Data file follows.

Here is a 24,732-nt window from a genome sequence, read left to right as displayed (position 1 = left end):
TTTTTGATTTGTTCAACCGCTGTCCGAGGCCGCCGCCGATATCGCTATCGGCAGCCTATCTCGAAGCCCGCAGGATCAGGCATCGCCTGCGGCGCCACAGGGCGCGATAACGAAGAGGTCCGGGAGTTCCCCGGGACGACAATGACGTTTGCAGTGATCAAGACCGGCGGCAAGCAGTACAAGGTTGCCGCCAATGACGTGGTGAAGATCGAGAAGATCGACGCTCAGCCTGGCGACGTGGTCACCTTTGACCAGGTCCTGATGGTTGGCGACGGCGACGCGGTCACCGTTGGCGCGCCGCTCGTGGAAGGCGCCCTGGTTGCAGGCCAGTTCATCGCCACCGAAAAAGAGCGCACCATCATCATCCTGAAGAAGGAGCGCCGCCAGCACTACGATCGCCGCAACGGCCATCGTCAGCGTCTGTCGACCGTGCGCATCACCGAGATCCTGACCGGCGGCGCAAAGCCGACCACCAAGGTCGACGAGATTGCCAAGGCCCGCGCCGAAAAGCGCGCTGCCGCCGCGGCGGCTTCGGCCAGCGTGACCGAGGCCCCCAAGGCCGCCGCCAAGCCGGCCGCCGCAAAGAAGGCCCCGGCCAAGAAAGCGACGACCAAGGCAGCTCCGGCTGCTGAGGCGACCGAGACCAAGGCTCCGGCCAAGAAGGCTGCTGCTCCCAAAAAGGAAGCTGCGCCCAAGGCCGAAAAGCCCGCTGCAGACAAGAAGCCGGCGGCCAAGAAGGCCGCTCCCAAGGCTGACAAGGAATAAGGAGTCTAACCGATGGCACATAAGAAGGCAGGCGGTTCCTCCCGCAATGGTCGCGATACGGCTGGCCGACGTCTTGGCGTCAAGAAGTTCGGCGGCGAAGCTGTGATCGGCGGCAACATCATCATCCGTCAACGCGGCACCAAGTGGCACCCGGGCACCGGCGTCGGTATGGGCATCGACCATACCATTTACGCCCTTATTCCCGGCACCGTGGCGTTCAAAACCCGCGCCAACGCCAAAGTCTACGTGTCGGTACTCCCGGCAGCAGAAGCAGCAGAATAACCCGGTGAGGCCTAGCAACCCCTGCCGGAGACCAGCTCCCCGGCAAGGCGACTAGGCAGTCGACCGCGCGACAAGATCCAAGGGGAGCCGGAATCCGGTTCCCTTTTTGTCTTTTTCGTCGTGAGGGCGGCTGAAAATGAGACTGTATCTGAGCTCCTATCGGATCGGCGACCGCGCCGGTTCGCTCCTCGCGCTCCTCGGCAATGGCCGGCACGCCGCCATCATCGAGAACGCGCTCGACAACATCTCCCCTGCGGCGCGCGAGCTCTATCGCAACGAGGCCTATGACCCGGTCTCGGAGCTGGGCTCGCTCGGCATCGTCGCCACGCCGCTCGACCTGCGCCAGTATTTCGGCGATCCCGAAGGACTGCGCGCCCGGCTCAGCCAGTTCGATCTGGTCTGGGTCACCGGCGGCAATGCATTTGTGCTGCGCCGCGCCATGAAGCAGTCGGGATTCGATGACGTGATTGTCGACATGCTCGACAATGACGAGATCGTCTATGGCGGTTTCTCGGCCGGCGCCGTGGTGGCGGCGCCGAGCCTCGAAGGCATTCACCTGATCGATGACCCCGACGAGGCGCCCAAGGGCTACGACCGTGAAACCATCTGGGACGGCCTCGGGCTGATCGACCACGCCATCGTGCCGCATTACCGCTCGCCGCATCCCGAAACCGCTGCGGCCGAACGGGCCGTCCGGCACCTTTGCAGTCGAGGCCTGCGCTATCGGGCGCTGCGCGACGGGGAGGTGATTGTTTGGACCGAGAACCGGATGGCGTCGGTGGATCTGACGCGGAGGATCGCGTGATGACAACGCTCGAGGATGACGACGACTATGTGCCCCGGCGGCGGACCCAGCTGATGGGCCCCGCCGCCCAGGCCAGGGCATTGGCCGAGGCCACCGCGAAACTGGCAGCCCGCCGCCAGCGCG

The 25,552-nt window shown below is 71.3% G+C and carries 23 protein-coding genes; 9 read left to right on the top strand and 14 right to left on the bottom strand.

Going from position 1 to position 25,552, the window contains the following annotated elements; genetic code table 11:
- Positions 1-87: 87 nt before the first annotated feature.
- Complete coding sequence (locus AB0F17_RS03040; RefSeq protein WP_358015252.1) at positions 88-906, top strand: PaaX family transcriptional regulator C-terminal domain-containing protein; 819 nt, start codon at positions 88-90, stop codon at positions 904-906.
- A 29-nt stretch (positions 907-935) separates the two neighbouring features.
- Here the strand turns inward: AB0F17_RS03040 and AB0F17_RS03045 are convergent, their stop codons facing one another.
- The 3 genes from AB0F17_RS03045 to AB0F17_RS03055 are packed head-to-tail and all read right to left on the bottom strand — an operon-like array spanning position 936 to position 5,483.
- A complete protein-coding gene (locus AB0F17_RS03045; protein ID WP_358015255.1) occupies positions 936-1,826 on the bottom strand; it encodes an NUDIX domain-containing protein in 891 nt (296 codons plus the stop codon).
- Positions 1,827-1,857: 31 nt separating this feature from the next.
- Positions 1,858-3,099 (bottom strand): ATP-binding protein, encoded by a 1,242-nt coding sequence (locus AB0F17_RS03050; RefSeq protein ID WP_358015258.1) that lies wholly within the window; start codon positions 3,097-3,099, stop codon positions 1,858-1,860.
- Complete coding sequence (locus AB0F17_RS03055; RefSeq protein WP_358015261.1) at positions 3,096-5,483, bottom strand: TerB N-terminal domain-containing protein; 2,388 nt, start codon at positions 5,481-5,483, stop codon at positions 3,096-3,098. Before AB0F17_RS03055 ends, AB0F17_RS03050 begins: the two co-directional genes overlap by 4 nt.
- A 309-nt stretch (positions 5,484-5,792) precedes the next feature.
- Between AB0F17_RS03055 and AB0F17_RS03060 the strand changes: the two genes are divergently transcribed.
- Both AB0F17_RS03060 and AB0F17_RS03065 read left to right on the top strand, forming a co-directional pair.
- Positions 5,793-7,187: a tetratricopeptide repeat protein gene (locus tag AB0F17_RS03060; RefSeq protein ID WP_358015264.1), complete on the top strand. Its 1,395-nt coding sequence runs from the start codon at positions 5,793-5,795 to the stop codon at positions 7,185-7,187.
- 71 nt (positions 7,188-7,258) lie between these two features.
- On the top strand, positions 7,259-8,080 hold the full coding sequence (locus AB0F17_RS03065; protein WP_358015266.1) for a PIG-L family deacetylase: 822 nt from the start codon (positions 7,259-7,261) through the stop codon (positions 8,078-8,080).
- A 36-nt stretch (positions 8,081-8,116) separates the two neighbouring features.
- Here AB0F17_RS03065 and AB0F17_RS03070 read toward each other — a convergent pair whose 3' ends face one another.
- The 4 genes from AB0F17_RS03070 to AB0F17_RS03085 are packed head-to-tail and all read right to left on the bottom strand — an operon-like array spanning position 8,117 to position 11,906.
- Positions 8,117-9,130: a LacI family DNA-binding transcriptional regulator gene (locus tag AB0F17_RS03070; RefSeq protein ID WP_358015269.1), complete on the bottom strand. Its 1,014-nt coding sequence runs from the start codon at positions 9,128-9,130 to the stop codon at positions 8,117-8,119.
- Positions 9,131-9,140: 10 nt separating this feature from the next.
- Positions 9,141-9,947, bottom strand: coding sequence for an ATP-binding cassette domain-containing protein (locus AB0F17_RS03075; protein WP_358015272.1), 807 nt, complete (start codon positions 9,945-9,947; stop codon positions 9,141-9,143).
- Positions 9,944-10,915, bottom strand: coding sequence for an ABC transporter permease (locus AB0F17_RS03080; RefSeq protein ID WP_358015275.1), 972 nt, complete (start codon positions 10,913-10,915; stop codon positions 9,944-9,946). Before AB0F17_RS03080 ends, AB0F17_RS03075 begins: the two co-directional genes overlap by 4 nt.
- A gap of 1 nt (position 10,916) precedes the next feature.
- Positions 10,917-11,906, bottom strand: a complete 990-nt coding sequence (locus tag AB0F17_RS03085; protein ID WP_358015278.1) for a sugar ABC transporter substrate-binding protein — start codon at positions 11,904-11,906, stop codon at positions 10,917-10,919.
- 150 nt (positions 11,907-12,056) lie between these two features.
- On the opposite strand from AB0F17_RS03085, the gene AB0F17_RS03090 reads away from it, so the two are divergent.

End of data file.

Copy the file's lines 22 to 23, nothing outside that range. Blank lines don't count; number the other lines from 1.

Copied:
- The 4 genes from AB0F17_RS03070 to AB0F17_RS03085 are packed head-to-tail and all read right to left on the bottom strand — an operon-like array spanning position 8,117 to position 11,906.
- Positions 8,117-9,130: a LacI family DNA-binding transcriptional regulator gene (locus tag AB0F17_RS03070; RefSeq protein ID WP_358015269.1), complete on the bottom strand. Its 1,014-nt coding sequence runs from the start codon at positions 9,128-9,130 to the stop codon at positions 8,117-8,119.